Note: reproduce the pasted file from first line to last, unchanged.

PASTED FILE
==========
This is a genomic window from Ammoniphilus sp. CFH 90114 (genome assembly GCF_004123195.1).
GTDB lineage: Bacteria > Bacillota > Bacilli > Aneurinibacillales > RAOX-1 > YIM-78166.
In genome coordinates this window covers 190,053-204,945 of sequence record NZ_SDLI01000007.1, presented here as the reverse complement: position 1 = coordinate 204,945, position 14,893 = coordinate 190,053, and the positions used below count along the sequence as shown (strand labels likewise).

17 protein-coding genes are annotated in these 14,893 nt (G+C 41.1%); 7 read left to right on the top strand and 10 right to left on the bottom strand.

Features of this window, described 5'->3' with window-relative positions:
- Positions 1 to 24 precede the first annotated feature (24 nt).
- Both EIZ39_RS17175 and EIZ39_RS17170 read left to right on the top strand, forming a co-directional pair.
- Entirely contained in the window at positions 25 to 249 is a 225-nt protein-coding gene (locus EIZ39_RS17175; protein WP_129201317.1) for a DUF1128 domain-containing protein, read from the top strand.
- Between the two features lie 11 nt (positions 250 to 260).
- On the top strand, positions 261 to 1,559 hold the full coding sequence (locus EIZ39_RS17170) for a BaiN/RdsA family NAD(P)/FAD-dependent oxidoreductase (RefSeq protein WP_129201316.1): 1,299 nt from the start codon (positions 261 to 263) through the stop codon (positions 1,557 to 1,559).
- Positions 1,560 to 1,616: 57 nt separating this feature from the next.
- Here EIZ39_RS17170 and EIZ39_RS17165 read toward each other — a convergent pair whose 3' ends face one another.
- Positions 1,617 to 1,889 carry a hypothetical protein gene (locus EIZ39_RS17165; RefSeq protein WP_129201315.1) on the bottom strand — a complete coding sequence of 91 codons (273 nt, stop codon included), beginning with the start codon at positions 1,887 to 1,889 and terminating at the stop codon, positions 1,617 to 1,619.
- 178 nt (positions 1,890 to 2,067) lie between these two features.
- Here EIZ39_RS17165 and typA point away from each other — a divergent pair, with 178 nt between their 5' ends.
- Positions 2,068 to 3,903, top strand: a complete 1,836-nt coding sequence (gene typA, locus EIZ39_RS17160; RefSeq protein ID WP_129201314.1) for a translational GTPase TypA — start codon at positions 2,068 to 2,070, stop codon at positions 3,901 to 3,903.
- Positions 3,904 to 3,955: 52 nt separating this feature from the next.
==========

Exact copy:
This is a genomic window from Ammoniphilus sp. CFH 90114 (genome assembly GCF_004123195.1).
GTDB lineage: Bacteria > Bacillota > Bacilli > Aneurinibacillales > RAOX-1 > YIM-78166.
In genome coordinates this window covers 190,053-204,945 of sequence record NZ_SDLI01000007.1, presented here as the reverse complement: position 1 = coordinate 204,945, position 14,893 = coordinate 190,053, and the positions used below count along the sequence as shown (strand labels likewise).

17 protein-coding genes are annotated in these 14,893 nt (G+C 41.1%); 7 read left to right on the top strand and 10 right to left on the bottom strand.

Features of this window, described 5'->3' with window-relative positions:
- Positions 1 to 24 precede the first annotated feature (24 nt).
- Both EIZ39_RS17175 and EIZ39_RS17170 read left to right on the top strand, forming a co-directional pair.
- Entirely contained in the window at positions 25 to 249 is a 225-nt protein-coding gene (locus EIZ39_RS17175; protein WP_129201317.1) for a DUF1128 domain-containing protein, read from the top strand.
- Between the two features lie 11 nt (positions 250 to 260).
- On the top strand, positions 261 to 1,559 hold the full coding sequence (locus EIZ39_RS17170) for a BaiN/RdsA family NAD(P)/FAD-dependent oxidoreductase (RefSeq protein WP_129201316.1): 1,299 nt from the start codon (positions 261 to 263) through the stop codon (positions 1,557 to 1,559).
- Positions 1,560 to 1,616: 57 nt separating this feature from the next.
- Here EIZ39_RS17170 and EIZ39_RS17165 read toward each other — a convergent pair whose 3' ends face one another.
- Positions 1,617 to 1,889 carry a hypothetical protein gene (locus EIZ39_RS17165; RefSeq protein WP_129201315.1) on the bottom strand — a complete coding sequence of 91 codons (273 nt, stop codon included), beginning with the start codon at positions 1,887 to 1,889 and terminating at the stop codon, positions 1,617 to 1,619.
- 178 nt (positions 1,890 to 2,067) lie between these two features.
- Here EIZ39_RS17165 and typA point away from each other — a divergent pair, with 178 nt between their 5' ends.
- Positions 2,068 to 3,903, top strand: a complete 1,836-nt coding sequence (gene typA, locus EIZ39_RS17160; RefSeq protein ID WP_129201314.1) for a translational GTPase TypA — start codon at positions 2,068 to 2,070, stop codon at positions 3,901 to 3,903.
- Positions 3,904 to 3,955: 52 nt separating this feature from the next.